Redistricting FAQ

Redistricting FAQ 2021

What is Redistricting? 
Redistricting is a process that legislative bodies undertake every ten years after the release of the decennial US Census. Redistricting is important because it determines how our electoral boundaries will be shaped for the next ten years. The location of where district lines are drawn impact the neighborhood's ability to elect fair representation. In order to ensure fair representation, your input matters.

Article I, Section 3 of the City’s Charter requires ward boundaries be redrawn every ten years in the year immediately following the United States decennial census.  It specifies the ward boundaries must be drawn  based on census data, and be “as nearly as practicable, compact and contiguous territory within straight lines, and contain as nearly as may be the same number of inhabitants.”

Why do we have to Redistrict?
Redistricting is a legally required process to ensure that every citizen’s vote is weighed equally. The purpose of redistricting is to balance or equalize the number of people in each ward to reflect changes in population since the last United States decennial census.  Ward populations must be as near equal as practicable to ensure that everyone’s vote counts the same, and everyone has equal access to representation.  

Who is counted in Redistricting?
The census tract data from the 2020 U.S. Census was used to formulate the map. All individuals who were counted in the 2020 U.S. Census are counted in the redistricting map. 

Why do we have to reduce the wards from 28 to 14? 
In 2012, voters passed a proposition that would reduce the number of wards from 28 to 14 after the release of the 2020 Census numbers. You can read the proposition here. The process to redistrict the wards began after the release of the 2020 Census numbers in late September 2021.

What is the Redistricting Process?
Article I, Section 3 of the City’s charter places responsibility for the redistricting process on the Board of Aldermen. It requires that the Board of Aldermen  adopt this ordinance before the end of the calendar year of the year immediately following the United States decennial census.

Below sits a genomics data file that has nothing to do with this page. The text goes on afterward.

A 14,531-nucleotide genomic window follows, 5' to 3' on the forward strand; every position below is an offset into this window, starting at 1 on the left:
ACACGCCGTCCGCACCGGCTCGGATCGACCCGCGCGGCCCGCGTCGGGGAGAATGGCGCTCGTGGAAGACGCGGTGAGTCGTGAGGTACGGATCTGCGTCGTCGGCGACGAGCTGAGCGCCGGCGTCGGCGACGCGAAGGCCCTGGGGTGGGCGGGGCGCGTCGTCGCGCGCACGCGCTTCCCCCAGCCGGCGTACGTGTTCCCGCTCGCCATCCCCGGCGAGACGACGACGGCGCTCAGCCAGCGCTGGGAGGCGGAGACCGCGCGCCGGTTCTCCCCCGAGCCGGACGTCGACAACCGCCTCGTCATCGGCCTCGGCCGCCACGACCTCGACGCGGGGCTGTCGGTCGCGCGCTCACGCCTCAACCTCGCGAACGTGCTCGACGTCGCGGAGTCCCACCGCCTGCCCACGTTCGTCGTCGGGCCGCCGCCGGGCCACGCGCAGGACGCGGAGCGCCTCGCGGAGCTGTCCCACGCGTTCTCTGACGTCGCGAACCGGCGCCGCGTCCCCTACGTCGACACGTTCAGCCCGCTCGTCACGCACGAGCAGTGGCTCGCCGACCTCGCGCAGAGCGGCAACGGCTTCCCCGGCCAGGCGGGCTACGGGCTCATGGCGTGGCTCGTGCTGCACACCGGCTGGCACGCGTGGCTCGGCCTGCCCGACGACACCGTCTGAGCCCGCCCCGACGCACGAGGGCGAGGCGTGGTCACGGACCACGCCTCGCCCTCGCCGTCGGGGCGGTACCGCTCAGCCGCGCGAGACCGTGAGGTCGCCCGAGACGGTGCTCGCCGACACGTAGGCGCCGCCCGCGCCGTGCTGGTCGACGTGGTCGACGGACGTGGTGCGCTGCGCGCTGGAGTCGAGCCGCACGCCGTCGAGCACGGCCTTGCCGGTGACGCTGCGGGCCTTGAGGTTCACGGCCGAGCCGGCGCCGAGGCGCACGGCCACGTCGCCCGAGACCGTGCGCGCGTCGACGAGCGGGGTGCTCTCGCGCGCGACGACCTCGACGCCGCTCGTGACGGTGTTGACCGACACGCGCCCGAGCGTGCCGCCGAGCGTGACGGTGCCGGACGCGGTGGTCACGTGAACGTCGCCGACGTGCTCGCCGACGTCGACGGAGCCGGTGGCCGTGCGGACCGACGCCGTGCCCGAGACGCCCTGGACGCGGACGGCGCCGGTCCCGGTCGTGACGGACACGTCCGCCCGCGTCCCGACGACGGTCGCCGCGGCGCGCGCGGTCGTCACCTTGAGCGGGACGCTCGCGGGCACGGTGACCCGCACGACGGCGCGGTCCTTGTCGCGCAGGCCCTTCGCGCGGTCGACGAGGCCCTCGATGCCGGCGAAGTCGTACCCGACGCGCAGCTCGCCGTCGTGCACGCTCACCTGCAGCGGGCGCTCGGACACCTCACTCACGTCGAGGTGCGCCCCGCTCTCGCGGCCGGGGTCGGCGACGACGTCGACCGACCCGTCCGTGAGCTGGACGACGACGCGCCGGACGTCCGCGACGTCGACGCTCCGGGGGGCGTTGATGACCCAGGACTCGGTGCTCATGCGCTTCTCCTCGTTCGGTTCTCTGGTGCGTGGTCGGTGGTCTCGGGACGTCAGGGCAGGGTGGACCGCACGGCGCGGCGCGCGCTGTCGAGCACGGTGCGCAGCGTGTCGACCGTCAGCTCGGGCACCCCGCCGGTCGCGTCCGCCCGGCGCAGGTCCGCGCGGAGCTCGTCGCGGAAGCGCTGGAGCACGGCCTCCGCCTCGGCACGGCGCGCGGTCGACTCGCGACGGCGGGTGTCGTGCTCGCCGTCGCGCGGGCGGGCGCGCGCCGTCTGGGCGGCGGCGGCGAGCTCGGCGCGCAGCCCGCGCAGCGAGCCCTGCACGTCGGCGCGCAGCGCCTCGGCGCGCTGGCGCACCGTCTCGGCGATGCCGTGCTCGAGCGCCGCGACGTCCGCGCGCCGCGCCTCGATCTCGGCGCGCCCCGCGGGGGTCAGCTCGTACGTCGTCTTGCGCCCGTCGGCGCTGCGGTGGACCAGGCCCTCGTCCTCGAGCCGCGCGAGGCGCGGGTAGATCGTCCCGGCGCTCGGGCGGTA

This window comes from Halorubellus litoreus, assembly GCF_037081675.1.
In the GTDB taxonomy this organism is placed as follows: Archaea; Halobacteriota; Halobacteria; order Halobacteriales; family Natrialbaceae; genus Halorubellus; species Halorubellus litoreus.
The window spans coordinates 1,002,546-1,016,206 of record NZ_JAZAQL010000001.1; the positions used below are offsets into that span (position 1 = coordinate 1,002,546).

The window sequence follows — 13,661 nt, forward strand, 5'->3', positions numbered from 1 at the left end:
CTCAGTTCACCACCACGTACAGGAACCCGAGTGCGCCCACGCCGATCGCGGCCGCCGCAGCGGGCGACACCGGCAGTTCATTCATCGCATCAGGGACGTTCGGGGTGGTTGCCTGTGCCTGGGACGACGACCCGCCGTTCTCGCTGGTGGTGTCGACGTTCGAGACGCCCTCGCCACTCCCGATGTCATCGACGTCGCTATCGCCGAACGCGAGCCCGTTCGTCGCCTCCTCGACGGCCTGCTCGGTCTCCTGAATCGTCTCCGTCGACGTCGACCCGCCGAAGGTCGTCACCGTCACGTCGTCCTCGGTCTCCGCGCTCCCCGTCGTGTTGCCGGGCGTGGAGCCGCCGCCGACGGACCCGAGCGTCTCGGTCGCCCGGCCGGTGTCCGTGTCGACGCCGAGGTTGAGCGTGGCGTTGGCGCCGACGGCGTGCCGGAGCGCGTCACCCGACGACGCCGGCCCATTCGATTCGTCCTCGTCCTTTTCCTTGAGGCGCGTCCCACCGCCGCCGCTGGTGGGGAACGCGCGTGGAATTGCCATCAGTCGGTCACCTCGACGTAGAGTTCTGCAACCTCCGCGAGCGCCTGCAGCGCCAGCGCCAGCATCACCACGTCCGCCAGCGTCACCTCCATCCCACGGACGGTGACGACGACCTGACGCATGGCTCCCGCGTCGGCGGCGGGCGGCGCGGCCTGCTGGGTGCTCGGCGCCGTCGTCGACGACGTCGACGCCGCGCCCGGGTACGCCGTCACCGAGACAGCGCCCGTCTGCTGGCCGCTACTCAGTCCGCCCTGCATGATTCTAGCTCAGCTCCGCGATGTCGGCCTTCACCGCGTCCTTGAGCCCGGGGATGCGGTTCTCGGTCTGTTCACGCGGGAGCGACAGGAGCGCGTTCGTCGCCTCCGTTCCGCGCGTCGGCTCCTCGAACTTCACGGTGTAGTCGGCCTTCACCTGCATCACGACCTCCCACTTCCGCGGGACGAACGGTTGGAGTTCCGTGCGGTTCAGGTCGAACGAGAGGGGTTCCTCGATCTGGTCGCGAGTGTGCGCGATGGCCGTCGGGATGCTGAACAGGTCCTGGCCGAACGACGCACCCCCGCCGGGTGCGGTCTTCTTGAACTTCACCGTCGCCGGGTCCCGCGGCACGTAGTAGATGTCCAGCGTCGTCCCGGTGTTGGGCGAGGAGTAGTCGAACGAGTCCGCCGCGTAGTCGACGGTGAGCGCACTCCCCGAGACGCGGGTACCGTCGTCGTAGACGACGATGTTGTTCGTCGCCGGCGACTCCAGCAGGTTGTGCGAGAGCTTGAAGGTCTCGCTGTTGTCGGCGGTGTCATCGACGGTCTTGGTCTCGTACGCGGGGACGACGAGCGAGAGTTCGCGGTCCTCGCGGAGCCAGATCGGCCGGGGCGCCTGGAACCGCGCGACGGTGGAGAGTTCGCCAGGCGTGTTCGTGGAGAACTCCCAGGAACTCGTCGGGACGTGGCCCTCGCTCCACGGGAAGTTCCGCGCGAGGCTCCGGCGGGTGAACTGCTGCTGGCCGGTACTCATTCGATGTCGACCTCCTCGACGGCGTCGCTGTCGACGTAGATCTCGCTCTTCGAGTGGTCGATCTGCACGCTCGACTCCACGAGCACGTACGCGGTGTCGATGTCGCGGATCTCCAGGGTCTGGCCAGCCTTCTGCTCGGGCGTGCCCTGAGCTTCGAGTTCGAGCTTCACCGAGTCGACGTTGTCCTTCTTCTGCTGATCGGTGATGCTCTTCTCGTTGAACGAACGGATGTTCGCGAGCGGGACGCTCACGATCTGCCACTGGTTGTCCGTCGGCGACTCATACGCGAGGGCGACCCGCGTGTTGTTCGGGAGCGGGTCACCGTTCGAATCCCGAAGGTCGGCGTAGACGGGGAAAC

Over the coming weeks, the Legislation Committee of the Board of Aldermen will be publicly meeting to create a fourteen-ward map that is fair, equitable and legal. In addition, they will be planning and determining how the new aldermanic structure will function to handle larger geographic wards, staffing and handling constituent matters. Board Bill 101, sponsored by Board of Aldermen President Lewis Reed and 10th ward Alderman Joe Vollmer, will outline the final map for City of St. Louis. 

The Board must adhere to the 1965 Voting Rights Act, to respect the concept of ‘one person, one vote;’ as well as meet all other legal requirements. The Board uses Caliper’s data driven mapping software Maptitude Geographic Information System to draw the ward maps.

What are the guidelines for Redistricting?
Pursuant to the requirements in Article 1, Section 3 of the Charter and Chapter 82 of the Revised Statutes of Missouri wards must be drawn so they are:

  1. Compact, having a minimum distance between all parts of the ward (a square, circle, or hexagon shaped ward is the most compact); and
  2. Contiguous (territories must be connected); and
  3. Contain as near an equal number of inhabitants as is practicable.

Where can I find the draft map? 
On Nov. 1, 2021, a first working draft map was released. The first draft map was produced in an attempt to respond to the many members of the public who would like to see as many neighborhoods kept as whole as possible. This first draft map demonstrates that in order to meet the population legal requirements, not all neighborhoods will be able to be kept whole. 
A second draft map was released on Tuesday, Nov. 9 at the Legislation Committee meeting. A third version of the draft will be released on Thursday, Nov. 11. All maps are posted here.

What happens after the map is complete? 
After the map becomes law on Dec. 31, 2021, your representation remains the same. Your alderperson will remain your representative until the next Aldermanic Election in April 2023. After that election, there will be 14 Aldermen and a President for the City of St. Louis.

Do I need to change my voter registration following redistricting?
Persons duly registered to vote in the City prior to redistricting taking effect do not need to reregister or change their voter registration to vote in their ward after redistricting.

How can I get involved? 
There are a number of ways you and your community can get involved:

Submit Public Comment on Proposed Maps - Visit our website to see proposed maps with new district boundaries and let us know your thoughts.

Attend a Public Meeting - Visit our page to learn more about public meetings we are hosting. These events are an opportunity for you to let the Board of Aldermen know how you define your community, where you think lines should be drawn, and how you feel about your neighborhood.

Host a Community Meeting – Contact us at and we would be happy to send a representative to your meeting to explain the process and answer questions.  


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